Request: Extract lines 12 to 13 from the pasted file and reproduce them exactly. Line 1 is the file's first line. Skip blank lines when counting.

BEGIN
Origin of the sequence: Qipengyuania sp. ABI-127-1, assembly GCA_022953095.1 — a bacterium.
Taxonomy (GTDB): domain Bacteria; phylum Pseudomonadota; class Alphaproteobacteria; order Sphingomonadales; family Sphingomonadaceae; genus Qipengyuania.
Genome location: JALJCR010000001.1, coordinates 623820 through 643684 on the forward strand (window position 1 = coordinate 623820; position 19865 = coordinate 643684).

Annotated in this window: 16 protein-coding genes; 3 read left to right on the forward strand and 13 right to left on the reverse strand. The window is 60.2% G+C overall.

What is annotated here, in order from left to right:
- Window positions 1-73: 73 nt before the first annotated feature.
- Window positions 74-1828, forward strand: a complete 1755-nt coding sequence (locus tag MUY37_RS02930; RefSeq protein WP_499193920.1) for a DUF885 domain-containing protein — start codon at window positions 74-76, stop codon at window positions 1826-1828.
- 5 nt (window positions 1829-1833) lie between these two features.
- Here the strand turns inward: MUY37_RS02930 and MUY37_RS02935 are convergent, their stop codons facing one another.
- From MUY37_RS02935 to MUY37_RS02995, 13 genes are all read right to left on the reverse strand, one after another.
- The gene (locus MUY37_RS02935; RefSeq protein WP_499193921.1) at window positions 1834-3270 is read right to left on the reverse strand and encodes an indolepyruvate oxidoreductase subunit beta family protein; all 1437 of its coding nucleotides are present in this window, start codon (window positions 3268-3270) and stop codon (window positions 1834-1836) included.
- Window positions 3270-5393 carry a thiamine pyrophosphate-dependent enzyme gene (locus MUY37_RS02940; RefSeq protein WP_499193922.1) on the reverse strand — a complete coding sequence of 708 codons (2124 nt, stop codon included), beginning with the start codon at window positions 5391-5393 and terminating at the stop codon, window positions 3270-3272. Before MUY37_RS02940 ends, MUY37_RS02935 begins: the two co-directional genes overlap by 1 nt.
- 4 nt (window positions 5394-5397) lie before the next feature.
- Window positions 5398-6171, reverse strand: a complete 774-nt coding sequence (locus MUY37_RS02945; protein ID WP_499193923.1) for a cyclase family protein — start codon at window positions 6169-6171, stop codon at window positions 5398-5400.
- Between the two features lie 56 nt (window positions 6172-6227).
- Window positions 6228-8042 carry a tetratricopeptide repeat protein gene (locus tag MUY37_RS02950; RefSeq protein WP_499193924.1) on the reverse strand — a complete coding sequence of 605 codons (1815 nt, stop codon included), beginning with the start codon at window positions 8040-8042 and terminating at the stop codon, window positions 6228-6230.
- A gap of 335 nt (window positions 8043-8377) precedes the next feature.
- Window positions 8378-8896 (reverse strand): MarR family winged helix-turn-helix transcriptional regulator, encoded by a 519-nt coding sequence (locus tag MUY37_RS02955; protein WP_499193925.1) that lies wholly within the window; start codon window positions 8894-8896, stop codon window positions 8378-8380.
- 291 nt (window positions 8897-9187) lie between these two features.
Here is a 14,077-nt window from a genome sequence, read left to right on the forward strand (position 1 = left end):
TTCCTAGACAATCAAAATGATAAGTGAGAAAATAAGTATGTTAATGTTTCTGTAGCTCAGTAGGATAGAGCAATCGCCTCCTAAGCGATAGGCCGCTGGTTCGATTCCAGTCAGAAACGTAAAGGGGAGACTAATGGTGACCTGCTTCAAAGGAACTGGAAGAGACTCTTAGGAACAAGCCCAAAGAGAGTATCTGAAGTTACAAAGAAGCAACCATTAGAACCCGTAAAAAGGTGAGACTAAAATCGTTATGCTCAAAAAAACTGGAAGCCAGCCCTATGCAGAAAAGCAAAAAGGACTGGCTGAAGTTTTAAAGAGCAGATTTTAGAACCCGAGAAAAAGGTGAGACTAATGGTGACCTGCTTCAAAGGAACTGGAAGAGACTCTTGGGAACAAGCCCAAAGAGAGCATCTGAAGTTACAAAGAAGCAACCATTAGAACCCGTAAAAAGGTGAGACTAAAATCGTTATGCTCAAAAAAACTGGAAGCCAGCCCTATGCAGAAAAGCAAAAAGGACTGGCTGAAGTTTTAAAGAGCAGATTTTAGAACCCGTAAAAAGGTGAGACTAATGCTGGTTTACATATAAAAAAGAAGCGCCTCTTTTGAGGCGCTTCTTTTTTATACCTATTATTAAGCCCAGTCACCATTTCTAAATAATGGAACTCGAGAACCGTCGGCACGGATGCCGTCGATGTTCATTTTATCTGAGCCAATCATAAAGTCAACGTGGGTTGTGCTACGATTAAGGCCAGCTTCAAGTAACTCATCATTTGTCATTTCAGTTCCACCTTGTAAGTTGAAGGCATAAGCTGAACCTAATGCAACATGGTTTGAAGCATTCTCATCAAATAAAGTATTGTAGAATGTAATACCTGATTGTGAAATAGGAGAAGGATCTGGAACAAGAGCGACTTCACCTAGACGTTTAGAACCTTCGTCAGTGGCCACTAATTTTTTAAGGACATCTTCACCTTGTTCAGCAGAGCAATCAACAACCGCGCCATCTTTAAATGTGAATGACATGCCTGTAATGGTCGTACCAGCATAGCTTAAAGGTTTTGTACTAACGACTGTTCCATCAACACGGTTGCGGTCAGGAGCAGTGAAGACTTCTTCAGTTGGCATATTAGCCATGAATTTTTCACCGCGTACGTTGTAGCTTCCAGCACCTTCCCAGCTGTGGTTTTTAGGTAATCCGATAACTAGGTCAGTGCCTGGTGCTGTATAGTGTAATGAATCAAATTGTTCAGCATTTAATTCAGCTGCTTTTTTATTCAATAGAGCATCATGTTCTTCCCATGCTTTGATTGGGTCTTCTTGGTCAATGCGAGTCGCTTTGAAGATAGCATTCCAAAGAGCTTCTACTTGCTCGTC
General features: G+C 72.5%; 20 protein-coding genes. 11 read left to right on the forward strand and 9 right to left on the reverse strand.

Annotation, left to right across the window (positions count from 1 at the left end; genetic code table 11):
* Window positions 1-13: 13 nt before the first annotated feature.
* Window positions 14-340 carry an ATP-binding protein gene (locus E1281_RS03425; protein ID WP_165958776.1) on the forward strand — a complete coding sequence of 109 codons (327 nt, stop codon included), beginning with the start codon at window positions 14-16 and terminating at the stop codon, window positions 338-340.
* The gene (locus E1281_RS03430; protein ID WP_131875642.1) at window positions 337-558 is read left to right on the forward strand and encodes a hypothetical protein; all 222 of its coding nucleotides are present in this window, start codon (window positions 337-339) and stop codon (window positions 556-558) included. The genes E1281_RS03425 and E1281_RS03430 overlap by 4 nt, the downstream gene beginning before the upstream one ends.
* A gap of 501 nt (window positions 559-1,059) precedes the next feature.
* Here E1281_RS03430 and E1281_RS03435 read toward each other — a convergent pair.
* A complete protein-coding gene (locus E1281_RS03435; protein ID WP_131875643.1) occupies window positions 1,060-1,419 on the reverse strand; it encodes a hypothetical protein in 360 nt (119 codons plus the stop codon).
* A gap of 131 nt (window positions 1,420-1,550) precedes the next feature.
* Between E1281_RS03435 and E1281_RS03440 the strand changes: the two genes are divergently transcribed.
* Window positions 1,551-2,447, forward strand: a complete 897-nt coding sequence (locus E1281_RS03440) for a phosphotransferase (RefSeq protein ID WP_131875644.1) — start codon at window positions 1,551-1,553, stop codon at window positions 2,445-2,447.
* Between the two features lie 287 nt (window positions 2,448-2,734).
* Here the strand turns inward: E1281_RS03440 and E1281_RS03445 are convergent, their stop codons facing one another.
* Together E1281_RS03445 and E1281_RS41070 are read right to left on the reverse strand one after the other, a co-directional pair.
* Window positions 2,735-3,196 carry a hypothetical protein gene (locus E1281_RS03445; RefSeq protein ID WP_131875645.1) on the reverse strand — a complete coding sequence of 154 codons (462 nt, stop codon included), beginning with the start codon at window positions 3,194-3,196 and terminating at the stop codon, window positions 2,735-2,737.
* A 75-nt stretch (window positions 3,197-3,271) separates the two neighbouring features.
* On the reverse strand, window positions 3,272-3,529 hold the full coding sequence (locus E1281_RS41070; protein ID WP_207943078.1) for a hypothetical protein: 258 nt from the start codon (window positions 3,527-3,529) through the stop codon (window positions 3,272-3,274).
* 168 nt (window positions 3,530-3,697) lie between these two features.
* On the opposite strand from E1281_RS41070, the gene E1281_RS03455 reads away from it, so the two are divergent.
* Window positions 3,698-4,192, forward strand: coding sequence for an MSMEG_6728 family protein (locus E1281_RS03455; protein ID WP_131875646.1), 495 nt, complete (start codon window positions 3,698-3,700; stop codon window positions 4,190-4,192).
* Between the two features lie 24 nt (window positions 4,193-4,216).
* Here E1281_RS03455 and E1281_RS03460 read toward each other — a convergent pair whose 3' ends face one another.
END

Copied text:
- Window positions 3270-5393 carry a thiamine pyrophosphate-dependent enzyme gene (locus MUY37_RS02940; RefSeq protein WP_499193922.1) on the reverse strand — a complete coding sequence of 708 codons (2124 nt, stop codon included), beginning with the start codon at window positions 5391-5393 and terminating at the stop codon, window positions 3270-3272. Before MUY37_RS02940 ends, MUY37_RS02935 begins: the two co-directional genes overlap by 1 nt.
- 4 nt (window positions 5394-5397) lie before the next feature.